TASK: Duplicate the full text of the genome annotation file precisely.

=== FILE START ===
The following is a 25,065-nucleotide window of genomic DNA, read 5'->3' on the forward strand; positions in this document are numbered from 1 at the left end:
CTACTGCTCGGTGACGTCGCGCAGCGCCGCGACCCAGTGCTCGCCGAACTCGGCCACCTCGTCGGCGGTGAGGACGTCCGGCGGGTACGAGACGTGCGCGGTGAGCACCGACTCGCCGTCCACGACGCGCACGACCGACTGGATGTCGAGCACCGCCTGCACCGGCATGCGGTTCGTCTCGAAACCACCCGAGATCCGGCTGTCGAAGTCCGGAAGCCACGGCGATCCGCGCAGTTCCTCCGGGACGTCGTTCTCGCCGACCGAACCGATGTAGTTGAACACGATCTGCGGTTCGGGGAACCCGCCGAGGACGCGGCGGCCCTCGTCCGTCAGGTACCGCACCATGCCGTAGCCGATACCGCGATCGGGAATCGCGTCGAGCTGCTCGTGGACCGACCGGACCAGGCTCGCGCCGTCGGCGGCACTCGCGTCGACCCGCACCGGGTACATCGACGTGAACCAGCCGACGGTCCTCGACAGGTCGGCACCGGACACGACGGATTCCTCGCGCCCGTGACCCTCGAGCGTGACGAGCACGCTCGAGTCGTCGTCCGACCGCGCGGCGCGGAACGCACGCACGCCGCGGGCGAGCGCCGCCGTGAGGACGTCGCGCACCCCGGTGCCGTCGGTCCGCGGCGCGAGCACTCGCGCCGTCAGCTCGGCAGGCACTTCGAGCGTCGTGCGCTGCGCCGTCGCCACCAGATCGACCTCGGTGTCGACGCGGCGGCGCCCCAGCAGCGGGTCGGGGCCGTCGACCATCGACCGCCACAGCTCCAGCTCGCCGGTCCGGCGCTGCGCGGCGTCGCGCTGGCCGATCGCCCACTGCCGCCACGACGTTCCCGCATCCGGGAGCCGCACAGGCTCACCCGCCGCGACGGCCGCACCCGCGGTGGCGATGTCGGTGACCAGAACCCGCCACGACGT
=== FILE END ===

The following is a 25,065-nucleotide window of genomic DNA, read 5'->3' on the forward strand; positions in this document are numbered from 1 at the left end:
CTACTGCTCGGTGACGTCGCGCAGCGCCGCGACCCAGTGCTCGCCGAACTCGGCCACCTCGTCGGCGGTGAGGACGTCCGGCGGGTACGAGACGTGCGCGGTGAGCACCGACTCGCCGTCCACGACGCGCACGACCGACTGGATGTCGAGCACCGCCTGCACCGGCATGCGGTTCGTCTCGAAACCACCCGAGATCCGGCTGTCGAAGTCCGGAAGCCACGGCGATCCGCGCAGTTCCTCCGGGACGTCGTTCTCGCCGACCGAACCGATGTAGTTGAACACGATCTGCGGTTCGGGGAACCCGCCGAGGACGCGGCGGCCCTCGTCCGTCAGGTACCGCACCATGCCGTAGCCGATACCGCGATCGGGAATCGCGTCGAGCTGCTCGTGGACCGACCGGACCAGGCTCGCGCCGTCGGCGGCACTCGCGTCGACCCGCACCGGGTACATCGACGTGAACCAGCCGACGGTCCTCGACAGGTCGGCACCGGACACGACGGATTCCTCGCGCCCGTGACCCTCGAGCGTGACGAGCACGCTCGAGTCGTCGTCCGACCGCGCGGCGCGGAACGCACGCACGCCGCGGGCGAGCGCCGCCGTGAGGACGTCGCGCACCCCGGTGCCGTCGGTCCGCGGCGCGAGCACTCGCGCCGTCAGCTCGGCAGGCACTTCGAGCGTCGTGCGCTGCGCCGTCGCCACCAGATCGACCTCGGTGTCGACGCGGCGGCGCCCCAGCAGCGGGTCGGGGCCGTCGACCATCGACCGCCACAGCTCCAGCTCGCCGGTCCGGCGCTGCGCGGCGTCGCGCTGGCCGATCGCCCACTGCCGCCACGACGTTCCCGCATCCGGGAGCCGCACAGGCTCACCCGCCGCGACGGCCGCACCCGCGGTGGCGATGTCGGTGACCAGAACCCGCCACGACGT